Needs of adolescents with HIV need greater attention, AIDS 2012 hears

Carole Leach-Lemens
Published: 09 August 2012

Complications of HIV infection among adolescents in resource-poor settings include malnutrition, chronic lung disease and tuberculosis as well as the long-term side effects of drugs - including lipodystrophy, peripheral neuropathy and high blood cholesterol (dislypidemia) – Dr. Phillipa Musoke told participants at a bridging session at the Nineteenth International AIDS Conference in Washington, DC last month.

Adolescents infected at birth in resource-poor settings because of late diagnosis and treatment are at significant risk for developmental impairment including growth stunting and wasting, delayed puberty as well as neurocognitive functioning.

Not surprisingly against this background and at a critical (and vulnerable) time in their development, evidence has shown that HIV-infected adolescents in resource-poor settings have poorer adherence rates and poorer virological outcomes than their adult counterparts.

Stigma and discrimination, late or non-disclosure, denial, limited access to information, being the primary caregiver often in a family where others are living with HIV all contribute to the likelihood of adolescents not taking their medications, and dropping out of health care as well as engaging in high risk behaviours.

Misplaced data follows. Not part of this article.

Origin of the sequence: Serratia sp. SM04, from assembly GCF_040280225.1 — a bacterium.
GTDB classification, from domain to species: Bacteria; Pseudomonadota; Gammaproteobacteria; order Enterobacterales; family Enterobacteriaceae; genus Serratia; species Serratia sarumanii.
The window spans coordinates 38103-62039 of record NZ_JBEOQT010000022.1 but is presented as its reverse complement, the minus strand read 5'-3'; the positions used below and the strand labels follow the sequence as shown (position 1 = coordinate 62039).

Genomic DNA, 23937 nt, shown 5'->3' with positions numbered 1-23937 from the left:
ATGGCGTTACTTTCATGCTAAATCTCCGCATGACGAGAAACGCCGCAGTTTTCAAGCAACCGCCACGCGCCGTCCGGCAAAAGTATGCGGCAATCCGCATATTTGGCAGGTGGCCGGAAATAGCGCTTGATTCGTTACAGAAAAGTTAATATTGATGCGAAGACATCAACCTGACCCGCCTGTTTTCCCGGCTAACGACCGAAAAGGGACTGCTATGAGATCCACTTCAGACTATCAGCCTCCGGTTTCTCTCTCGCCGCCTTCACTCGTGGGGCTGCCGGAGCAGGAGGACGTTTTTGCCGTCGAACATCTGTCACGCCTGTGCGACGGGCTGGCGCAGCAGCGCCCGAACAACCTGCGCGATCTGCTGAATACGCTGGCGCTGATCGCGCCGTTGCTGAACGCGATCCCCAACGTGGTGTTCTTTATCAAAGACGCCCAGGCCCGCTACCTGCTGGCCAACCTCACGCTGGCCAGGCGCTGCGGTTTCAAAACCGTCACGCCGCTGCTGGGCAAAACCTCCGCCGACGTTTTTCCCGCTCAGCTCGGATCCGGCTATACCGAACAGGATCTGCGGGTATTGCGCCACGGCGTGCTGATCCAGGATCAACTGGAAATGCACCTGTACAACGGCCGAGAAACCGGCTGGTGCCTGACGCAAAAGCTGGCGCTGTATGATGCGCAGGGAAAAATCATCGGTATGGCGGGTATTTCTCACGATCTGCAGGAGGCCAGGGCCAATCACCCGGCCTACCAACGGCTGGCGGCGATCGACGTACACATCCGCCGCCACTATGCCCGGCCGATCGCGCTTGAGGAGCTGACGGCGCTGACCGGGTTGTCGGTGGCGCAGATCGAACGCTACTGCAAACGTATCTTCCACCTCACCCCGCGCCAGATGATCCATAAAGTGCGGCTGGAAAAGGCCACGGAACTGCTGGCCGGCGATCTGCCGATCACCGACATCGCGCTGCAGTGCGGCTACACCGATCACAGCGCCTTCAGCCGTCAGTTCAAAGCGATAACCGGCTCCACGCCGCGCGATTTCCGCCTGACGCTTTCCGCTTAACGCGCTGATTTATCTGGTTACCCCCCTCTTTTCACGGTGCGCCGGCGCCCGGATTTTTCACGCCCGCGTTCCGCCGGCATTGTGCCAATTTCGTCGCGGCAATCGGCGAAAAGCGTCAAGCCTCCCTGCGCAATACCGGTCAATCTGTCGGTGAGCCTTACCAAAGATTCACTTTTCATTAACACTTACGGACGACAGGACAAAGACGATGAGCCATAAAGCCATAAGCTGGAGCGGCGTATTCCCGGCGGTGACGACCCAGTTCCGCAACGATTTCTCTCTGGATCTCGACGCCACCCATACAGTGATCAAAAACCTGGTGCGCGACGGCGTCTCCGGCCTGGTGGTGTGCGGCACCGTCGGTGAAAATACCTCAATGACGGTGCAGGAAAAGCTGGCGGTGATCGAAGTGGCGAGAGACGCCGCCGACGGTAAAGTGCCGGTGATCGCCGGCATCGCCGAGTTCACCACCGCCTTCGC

As ART programmes expand, survival among children is increasing and so the number of adolescents needing ART will also increase. Scale-up will then need programmes that specifically address the particular needs of adolescents.

Adolescents are usually managed in adult programmes; service providers, especially in rural settings, are not trained to work with adolescents, yet evidence from a number of treatment programmes now shows that adolescents have specific challenges in relation to antiretroviral treatment and living with HIV. These include:

  • Late presentation to care due to lack of HIV diagnosis
  • Adherence to medication
  • Toxicity of long-term treatment, particularly lipodystrophy
  • Onset of sexual activity and negotiation of HIV status disclosure

In the case of lipodystrophy Dr. Musoke, highlighting a cross-sectional study by Piloya et al of over 300 children in Uganda aged between two and 18 years of age, more than 40% over ten years of age on ART for a median of 3.8 years noted over a quarter had fat redistribution (lipodystrophy) and more than a third had high blood cholesterol.

Fat redistribution was significantly associated with Tanner stages 2 to 5 OR=2.3 (95%CI: 1.3-3.8), being over five years of age OR=3.9 (95% CI: 1.5-9.9) and use of d4T OR= 3.4 (95% CI: 2.0-5.8)

The Tanner scale (also known as the Tanner stages) is a scale of physical development in children, adolescents and adults.

The authors concluded that prevalence of lipodystrophy is high among HIV-infected children on ART, with the likelihood of developing fat redistribution and metabolic abnormalities increasing during puberty.

While lipodystrophy in itself is not life-threatening the physical changes in appearance are psychologically damaging and stigmatising, leading to fear of disclosure, social isolation, poor adherence and stopping of treatment. All of these are heightened during this especially vulnerable time for adolescents.